Then Éowyn looked in the eyes of Aragorn, and she said: 'Wish me joy, my liege-lord and healer!'
    And he answered: 'I have wished thee joy ever since first I saw thee. It heals my heart to see thee now in bliss.'
    </linguistic major>

  4. #29
    Join Date
    Nov 2007
    Location
    Santa Cruz, CA
    Posts
    372
    *cheers for linguistic majors*

    The OP's guide is exhaustively thorough. I'm too lazy, so I cheat: I base most of my characters on family or friends. For example, my hobbit guardian is based on my father and his life story... my grandfather died of a weak heart (due to complications from childhood rheumatic fever) when my dad was a teenager. Dad grew up an only child, very close to his mother, a little spoiled and self-centered, gregarious and open, but somehow guarded, too. Definitely a protector, but not the most adept in sharing, lol.

    The details came out in role-playing with others, from this central core of character.
    Mornawen "Molly" Bayberry
    Assistant Archivist of Bree, Landroval server
    Kinswoman of [URL="http://lonelymountainband.guildlaunch.com/"]The Lonely Mountain Band[/URL]

  5. #30
    Join Date
    Oct 2010
    Location
    Central Victoria, Australia
    Posts
    1,855
    Quote Originally Posted by Cala_Romello View Post
    snipped a bit

    ______________________________ ______________________________ ______________________________ ______________________________ ___ Fun linguistic fact that most people get wrong: 'thee/thou/thy/thine' and the like are actually familiar pronouns, not formal. They are used for speaking to bosom friends and companions, along with family. The reason most people think they are formal is due to their primary use in this day and age: references to God in Christian (and, to a lesser extent, Jewish and Muslim) liturgy.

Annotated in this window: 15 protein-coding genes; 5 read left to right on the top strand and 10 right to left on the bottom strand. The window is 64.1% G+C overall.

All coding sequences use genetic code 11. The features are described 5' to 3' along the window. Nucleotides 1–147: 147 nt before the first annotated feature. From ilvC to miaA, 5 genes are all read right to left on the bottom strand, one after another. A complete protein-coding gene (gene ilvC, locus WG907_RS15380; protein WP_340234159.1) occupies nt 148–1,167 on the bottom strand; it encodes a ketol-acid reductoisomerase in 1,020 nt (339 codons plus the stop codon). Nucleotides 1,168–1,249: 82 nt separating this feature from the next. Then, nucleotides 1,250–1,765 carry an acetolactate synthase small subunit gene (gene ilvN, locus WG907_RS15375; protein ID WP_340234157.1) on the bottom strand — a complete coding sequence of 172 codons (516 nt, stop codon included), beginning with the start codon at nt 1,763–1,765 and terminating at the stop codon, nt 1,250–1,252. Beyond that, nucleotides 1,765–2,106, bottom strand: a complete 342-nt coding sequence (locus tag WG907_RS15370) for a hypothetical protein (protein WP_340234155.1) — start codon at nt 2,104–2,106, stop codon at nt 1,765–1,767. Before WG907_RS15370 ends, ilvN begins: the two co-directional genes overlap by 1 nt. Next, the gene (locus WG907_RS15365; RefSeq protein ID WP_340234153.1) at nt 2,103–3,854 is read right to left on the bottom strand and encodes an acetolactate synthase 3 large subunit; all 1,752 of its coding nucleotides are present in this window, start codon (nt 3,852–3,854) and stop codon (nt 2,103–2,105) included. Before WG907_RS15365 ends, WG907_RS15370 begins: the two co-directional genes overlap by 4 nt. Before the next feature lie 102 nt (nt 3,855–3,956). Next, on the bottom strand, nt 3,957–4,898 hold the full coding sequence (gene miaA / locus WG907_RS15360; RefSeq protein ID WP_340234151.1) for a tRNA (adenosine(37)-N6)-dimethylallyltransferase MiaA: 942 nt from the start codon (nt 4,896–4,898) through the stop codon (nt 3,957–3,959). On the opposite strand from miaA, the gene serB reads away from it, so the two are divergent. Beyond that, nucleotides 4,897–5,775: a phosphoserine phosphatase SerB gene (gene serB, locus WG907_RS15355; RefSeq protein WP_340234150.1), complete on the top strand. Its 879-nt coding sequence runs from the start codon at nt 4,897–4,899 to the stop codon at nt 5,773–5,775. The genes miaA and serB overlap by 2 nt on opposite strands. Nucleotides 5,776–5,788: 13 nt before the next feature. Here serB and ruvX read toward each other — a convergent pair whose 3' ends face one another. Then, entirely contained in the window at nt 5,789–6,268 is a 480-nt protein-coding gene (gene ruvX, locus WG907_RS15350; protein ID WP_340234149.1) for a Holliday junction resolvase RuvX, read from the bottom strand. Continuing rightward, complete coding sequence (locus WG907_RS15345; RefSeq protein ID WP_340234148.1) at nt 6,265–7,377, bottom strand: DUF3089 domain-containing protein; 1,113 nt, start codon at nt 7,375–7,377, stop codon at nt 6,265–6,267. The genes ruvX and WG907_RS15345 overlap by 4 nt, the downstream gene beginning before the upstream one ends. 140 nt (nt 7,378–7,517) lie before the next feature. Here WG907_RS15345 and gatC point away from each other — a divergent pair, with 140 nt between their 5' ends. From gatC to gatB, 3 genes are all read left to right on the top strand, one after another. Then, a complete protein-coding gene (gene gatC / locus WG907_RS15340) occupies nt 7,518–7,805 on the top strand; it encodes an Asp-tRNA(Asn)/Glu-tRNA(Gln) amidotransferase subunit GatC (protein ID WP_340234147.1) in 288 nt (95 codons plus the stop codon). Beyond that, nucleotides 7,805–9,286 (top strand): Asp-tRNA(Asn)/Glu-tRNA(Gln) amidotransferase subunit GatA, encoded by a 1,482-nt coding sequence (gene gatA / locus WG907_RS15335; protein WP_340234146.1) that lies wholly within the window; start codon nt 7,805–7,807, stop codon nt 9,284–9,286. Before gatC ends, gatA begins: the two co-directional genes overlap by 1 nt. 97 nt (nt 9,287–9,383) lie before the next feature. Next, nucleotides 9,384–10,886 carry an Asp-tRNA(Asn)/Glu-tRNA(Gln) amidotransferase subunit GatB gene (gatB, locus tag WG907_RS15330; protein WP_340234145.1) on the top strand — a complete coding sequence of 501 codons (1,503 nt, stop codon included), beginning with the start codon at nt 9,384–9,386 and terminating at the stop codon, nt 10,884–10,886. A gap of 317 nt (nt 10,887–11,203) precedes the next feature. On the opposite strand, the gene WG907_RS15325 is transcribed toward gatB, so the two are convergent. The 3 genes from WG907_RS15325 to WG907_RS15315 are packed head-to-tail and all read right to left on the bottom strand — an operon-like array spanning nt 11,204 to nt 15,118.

If you look at LotR, the only times you see characters dropping into this manner of diction is when they're either baring their hearts or speaking to someone who they perceive to inferior. E.g. Éowyn's pleading with Aragorn before he leaves Dunharrow (where his continued use of the formal 'you' is almost heart-breakingly cold) and Denethor's insults to Gandalf in his madness ("'Pride and despair!' he cried. 'Didst thou think that the eyes of the White Tower were blind? Nay, I have seen more than thou knowest, Grey Fool. For thy hope is but ignorance.'"). There's also one more place where its use touches the heart. After Éowyn and Faramir are betrothed (and Aragorn and Arwen wed), Éowyn and Aragorn have this tiny interaction at Meduseld:

    </linguistic major>
    Thank you for posting this. I too found Aragorn's use of 'you' to Eowyn's 'thee' so telling, and heartbreaking. I wonder how many English only speakers who read LoTR are aware of these social indicators and subtleties.

    Don't 'thee me' if we aren't family or intimate friends! It's plain insulting.

    Can you do a linguist's guide to 'allowed' contractions (can't v cannot v can not etc.) next please? And the proper use of 'shall' versus the (too common for some) verb 'will'? Oh, and my other pet peeve, when I should just be talking about 'me' not waxing magniloquent about 'myself'.
    Last edited by Calta; Feb 26 2014 at 06:25 AM.

  6. #31
    Thank you Lodhreth, for this guide, and all the others for your additional information and opinions. I'm going to be roleplaying on Laurelin soon, and I'll use this guide for my caracter build up. I don't think I will answer all 100 questions, as I think some things you can make up as you go, but it's very helpfull as with this guide I at least will know I don't forget anything important in my caracter build up. My in game name is Falhireth. Maybe I'll see you in game someday .